Muhammed Hammad, a cousin of the bomber, said: "I never thought he would do such a thing. He didn't have the profile of suicide-bomber.
 
"I am shocked. It is difficult to believe it."
 
Samir Hammad, 21, a student at the al-Quds Open University, managed to evade Israel's ubiquitous army checkpoints on the West Bank and reached Tel Aviv where he carried out the bombing at a falafel sandwich stand on Monday.
 
The attack was claimed by the Islamic Jihad group, which did not sign to the Cairo-brokered truce in July last year. Hamas, which formed the new Palestinian cabinet last month, did.
 
Struggling family

Hammad came from Burqa, a village near the northern West Bank town of Jenin where electricity is available only at night.
 
His father Samih, a 50-year-old municipal worker in Jenin, could hardly make ends meet to feed his nine children. 
 

Nine died in Monday's attack

Fatima Hammad, a distant relative, put the blame on Israel for Samir's actions.

"It is the Israeli oppression," said the mother of five.
 
"We don't like to see innocent people, including Jews, killed. But when they kill our children on a daily basis, our hearts are hardened and we try to make them drink from the same cup they have been forcing us to drink from all these years," she said, reflecting a sentiment shared by most in Burqa.
 
"They are killing our people on a daily basis, starving us, preventing us from work, and turning our daily life into an unbearable hell. So how are we supposed to behave under such circumstances? What are we supposed to do, kill ourselves?
 
"I think Israel is making each and every Palestinian a potential human bomber."

More to follow
 
In a video recorded before he set off for the attack, Hammad said he decided to carry out the bombing to avenge the "daily massacres Israel is perpetrating against our people".
 
He said 40 other martyr-bombers were following him.
 

"They are killing our people on a daily basis, starving us, preventing us from work, and turning our daily life into an unbearable hell. So how are we supposed to behave under such circumstances?

Fatima Hammad,
Relative of Samir Hammad

Islamic Jihad blamed Israel for pushing the Palestinians to the edge of extermination.
 
A spokesman for the group told Al Jazeera.net: "If we have to die, we won't die alone."
 
Soon after it was known that the bomber had come from Burqa, Israeli troops stormed the village and placed it under curfew.
 
The troops arrested Hammad's father and another man.
 
It was not immediately clear if the army would destroy Hammad's house - a routine punishment meted out to the families of Palestinian fighters who have killed Israelis.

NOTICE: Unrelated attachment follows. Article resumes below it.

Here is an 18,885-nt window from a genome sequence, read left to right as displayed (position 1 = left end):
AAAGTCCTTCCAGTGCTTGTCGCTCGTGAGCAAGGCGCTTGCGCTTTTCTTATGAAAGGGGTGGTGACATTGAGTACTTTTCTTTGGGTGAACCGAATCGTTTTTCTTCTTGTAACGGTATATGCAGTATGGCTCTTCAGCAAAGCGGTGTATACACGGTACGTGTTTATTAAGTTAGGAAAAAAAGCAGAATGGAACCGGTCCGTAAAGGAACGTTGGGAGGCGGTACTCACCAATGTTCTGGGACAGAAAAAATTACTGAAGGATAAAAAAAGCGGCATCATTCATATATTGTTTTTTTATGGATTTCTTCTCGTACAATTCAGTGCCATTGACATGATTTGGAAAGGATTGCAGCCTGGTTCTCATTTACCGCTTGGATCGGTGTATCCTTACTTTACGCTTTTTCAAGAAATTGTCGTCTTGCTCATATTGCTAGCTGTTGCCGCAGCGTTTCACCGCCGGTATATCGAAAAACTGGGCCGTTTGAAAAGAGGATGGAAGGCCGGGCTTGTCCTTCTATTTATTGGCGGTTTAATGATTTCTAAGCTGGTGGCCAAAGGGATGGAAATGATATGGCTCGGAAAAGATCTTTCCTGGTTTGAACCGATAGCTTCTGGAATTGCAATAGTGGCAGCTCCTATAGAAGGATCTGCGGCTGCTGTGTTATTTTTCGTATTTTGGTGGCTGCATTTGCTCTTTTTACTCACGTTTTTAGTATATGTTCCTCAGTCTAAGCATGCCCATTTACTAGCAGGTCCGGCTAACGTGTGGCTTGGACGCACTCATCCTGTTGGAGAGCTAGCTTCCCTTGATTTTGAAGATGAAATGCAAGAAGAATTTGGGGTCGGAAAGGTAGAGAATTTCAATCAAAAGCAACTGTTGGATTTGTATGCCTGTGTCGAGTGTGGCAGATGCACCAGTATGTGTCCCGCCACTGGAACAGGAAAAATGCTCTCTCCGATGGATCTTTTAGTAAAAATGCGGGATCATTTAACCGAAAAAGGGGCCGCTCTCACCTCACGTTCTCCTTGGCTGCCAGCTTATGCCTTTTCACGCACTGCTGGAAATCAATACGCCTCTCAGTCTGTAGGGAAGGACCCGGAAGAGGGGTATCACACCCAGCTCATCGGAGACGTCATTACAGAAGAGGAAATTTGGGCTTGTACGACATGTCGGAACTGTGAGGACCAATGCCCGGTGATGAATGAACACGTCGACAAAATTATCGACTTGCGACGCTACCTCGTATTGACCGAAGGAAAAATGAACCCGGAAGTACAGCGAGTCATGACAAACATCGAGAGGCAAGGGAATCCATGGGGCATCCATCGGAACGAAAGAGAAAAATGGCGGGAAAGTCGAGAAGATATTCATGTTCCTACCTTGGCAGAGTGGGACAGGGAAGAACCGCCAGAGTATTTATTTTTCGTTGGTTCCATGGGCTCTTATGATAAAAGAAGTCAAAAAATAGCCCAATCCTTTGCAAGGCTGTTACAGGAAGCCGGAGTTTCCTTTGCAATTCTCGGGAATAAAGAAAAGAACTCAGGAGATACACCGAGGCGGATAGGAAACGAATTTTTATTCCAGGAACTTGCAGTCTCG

Last year the Israeli High court ordered the practice suspended, saying that home demolition had very limited deterrence and was morally reprehensible.
 
Israeli retaliation

In the meantime, the acting Israeli government was due to discuss "a set of retaliatory measures" against the Palestinians.

According to Israel's public radio, the government was considering one or all of the following measures: targeting the Hamas-led Palestinian government, cutting off the northern West Bank from the rest of the occupied territory and stepping up incursions and arrests.
 
About 10,000 Palestinians have been arrested since the beginning of the second intifada in September 2000, many of them without charge or trial.

Hamas reaction
 
Meanwhile, the Hamas-led government apparently retreated from earlier statements condoning the bombing.
 

"Human beings have a limited ability to endure stress and oppression. Ultimately, either they commit suicide or become suicidal bombers"

Ahmed Yussuf,
Hamas government spokesman

Ahmed Yussuf, the government's spokesman, said that "the government was sorry for the loss of civilian lives," adding: "We hope that the cycle of bloodshed will come to an end."
 
Yussuf said: "Continued Israeli killing of Palestinians, as well as mounting oppression and starvation, are pushing Palestinians to the edge.
 
"Human beings have a limited ability to endure stress and oppression. Ultimately, either they commit suicide or become suicidal bombers."
 
Mahmoud al-Zahar, the Palestinian foreign minister, who arrived in Riyadh on Monday night, refused to comment on the bombing.
 
Earlier statements by Sami Abu Zuhri, a Hamas spokesman, in which he called the bombing "an act of self-defence," were criticised by Israel and the United States.